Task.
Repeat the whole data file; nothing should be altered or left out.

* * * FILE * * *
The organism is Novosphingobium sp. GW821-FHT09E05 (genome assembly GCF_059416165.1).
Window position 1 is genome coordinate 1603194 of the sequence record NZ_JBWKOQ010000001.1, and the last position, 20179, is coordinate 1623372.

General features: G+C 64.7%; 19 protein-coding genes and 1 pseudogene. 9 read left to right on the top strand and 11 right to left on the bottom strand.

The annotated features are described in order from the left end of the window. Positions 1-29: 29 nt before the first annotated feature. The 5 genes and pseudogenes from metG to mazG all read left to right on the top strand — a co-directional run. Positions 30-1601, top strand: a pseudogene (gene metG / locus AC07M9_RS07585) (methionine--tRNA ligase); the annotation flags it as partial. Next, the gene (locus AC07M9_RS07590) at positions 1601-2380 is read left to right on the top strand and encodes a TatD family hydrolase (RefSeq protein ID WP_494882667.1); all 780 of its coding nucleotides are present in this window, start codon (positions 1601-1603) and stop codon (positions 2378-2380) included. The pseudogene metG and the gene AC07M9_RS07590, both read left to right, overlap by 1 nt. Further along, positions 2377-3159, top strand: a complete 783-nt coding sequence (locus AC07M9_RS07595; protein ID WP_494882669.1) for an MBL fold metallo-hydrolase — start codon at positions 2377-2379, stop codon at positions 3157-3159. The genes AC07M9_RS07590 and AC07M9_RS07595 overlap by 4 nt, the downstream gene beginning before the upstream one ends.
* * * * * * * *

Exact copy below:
The organism is Novosphingobium sp. GW821-FHT09E05 (genome assembly GCF_059416165.1).
Window position 1 is genome coordinate 1603194 of the sequence record NZ_JBWKOQ010000001.1, and the last position, 20179, is coordinate 1623372.

General features: G+C 64.7%; 19 protein-coding genes and 1 pseudogene. 9 read left to right on the top strand and 11 right to left on the bottom strand.

The annotated features are described in order from the left end of the window. Positions 1-29: 29 nt before the first annotated feature. The 5 genes and pseudogenes from metG to mazG all read left to right on the top strand — a co-directional run. Positions 30-1601, top strand: a pseudogene (gene metG / locus AC07M9_RS07585) (methionine--tRNA ligase); the annotation flags it as partial. Next, the gene (locus AC07M9_RS07590) at positions 1601-2380 is read left to right on the top strand and encodes a TatD family hydrolase (RefSeq protein ID WP_494882667.1); all 780 of its coding nucleotides are present in this window, start codon (positions 1601-1603) and stop codon (positions 2378-2380) included. The pseudogene metG and the gene AC07M9_RS07590, both read left to right, overlap by 1 nt. Further along, positions 2377-3159, top strand: a complete 783-nt coding sequence (locus AC07M9_RS07595; protein ID WP_494882669.1) for an MBL fold metallo-hydrolase — start codon at positions 2377-2379, stop codon at positions 3157-3159. The genes AC07M9_RS07590 and AC07M9_RS07595 overlap by 4 nt, the downstream gene beginning before the upstream one ends.